Thoughtful, readable survey of 20th-century Hollyw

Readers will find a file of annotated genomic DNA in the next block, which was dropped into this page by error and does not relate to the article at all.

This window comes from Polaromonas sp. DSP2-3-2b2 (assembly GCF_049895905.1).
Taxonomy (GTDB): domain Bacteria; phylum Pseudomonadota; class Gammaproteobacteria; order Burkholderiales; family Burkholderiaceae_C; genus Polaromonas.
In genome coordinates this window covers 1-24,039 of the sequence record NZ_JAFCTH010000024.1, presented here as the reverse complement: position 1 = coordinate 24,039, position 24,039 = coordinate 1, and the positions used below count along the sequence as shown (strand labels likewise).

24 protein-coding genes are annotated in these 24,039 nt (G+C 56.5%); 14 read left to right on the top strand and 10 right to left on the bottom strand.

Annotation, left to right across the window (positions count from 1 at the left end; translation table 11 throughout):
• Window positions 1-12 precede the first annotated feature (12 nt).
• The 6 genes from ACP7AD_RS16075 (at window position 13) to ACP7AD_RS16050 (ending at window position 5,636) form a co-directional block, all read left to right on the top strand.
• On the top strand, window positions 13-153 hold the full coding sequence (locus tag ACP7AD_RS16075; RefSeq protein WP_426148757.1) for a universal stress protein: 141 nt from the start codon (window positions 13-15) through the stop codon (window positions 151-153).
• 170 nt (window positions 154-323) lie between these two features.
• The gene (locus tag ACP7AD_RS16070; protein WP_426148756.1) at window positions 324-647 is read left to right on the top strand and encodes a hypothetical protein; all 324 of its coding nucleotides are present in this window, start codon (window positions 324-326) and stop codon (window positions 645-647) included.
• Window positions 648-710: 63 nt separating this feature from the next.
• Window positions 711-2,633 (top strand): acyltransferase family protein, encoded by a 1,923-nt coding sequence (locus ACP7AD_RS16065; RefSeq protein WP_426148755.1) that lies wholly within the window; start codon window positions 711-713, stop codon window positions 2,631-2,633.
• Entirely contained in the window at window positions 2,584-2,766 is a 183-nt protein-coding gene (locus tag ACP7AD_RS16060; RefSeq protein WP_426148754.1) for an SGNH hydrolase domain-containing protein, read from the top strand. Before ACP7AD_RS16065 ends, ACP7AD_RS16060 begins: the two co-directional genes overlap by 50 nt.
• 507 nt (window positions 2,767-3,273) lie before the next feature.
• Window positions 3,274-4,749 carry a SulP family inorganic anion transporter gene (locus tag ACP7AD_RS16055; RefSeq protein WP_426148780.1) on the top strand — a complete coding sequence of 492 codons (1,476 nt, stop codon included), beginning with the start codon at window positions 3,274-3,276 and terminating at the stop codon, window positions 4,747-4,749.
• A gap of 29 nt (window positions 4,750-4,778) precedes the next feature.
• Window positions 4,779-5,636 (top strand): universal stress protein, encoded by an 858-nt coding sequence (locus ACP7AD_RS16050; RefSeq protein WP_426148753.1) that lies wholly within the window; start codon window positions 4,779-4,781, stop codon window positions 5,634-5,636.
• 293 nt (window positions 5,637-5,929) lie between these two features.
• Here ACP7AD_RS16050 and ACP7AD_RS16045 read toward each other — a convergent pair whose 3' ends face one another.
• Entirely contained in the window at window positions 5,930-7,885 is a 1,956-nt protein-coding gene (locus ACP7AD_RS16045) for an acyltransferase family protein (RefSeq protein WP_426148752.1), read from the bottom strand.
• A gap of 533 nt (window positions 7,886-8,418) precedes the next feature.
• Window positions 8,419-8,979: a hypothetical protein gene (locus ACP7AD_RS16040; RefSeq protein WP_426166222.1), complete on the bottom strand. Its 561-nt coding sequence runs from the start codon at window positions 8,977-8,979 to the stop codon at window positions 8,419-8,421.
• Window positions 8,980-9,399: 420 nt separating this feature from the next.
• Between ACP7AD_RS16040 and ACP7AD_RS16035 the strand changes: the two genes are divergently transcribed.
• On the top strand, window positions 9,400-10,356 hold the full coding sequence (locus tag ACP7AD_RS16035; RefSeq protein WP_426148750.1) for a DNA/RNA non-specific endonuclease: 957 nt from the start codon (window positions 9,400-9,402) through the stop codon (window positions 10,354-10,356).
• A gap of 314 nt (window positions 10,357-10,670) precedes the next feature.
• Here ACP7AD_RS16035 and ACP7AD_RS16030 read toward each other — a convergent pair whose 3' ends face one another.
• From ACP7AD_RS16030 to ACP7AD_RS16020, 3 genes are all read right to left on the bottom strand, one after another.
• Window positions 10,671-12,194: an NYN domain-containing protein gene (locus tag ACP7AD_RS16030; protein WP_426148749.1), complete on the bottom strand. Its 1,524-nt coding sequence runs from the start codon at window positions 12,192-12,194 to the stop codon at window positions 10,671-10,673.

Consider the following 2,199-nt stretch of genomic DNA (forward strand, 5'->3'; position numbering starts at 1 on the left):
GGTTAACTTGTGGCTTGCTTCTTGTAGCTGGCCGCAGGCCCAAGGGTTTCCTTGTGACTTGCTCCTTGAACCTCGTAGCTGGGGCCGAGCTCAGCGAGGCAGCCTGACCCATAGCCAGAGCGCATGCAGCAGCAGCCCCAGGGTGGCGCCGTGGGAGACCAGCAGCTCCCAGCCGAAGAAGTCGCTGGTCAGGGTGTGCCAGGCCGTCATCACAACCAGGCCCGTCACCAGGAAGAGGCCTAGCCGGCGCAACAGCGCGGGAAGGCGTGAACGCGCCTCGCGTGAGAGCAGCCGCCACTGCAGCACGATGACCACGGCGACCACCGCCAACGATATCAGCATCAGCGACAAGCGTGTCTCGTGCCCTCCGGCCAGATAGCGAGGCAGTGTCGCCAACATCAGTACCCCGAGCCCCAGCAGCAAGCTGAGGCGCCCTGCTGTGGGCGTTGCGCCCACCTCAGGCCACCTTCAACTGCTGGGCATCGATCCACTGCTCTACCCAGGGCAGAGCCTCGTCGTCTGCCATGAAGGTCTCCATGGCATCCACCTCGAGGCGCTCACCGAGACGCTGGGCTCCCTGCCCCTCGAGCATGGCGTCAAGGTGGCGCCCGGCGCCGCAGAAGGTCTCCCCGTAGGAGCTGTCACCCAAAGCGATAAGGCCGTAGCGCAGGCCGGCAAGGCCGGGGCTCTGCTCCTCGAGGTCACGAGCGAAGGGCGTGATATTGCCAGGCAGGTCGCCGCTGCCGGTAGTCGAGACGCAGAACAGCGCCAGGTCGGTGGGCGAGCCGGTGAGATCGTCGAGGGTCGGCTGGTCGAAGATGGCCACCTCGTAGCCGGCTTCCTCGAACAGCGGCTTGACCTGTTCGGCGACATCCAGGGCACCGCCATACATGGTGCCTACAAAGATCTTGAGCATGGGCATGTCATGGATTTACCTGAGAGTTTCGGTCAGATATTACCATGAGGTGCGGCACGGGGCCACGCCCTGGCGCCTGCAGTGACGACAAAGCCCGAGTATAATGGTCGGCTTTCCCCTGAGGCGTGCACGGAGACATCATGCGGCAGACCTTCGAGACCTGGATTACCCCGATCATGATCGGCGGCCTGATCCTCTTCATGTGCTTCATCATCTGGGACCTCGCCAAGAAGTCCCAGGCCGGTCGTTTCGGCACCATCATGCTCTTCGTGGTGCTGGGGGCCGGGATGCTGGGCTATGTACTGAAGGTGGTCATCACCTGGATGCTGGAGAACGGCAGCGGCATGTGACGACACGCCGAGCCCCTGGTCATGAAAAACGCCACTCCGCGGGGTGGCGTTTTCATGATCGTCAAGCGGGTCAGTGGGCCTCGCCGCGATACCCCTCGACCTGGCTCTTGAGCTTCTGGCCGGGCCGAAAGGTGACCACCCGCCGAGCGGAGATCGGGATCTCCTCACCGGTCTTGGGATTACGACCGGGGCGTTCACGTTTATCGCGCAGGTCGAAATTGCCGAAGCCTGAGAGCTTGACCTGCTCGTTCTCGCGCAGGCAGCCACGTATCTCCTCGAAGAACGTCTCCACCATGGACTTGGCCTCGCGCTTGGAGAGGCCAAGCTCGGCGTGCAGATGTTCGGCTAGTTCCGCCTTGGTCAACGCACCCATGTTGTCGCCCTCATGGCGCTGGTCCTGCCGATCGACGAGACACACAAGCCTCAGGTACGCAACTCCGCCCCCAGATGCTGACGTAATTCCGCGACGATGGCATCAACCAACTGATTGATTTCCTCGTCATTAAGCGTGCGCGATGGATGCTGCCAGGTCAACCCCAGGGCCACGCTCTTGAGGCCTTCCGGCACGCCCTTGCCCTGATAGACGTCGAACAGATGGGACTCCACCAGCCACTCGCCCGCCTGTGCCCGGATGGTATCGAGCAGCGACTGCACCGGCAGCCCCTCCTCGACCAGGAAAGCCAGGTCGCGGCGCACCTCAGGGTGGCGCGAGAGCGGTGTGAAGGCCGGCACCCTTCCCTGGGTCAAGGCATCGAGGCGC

Margaret Talbot probably started out to write a biography of her movie-star father, Lyle Talbot (1902-1996). Lyle was a pleasant-looking character actor in the Warner Bros. studio in the early days of talkies, playing opposite such classic stars as Barbara Stanwyck, Carole Lombard and Bette Davis, becoming a charter member of the Screen Actors Guild, and performing on 1950s-era TV. Unfortunately, he is chiefly remembered today for his roles in Ed Wood’s incredibly low-budget “horror” films of the 1950s – a body of work mentioned only fleetingly by the author. Fortunately, the author expanded to a panorama shot of Hollywood in her father’s lifetime, and this is the real glory of the book. She describes trends and demographics with just enough attention to detail to make a wonderful, readable narrative. I loved her depiction of the traveling circuses and magicians of the early 20th-century Midwest, where Lyle got his start, and the personal details from movies like “Ladies They Talk About.” I didn’t quite share her sense of the social significance of “Ozzie and Harriet,” but it did occasion a trip down memory lane. All in all, I relished the personal accounts, the movie synopses and the feel of lost Hollywood. It’s a great read for all movie fans.
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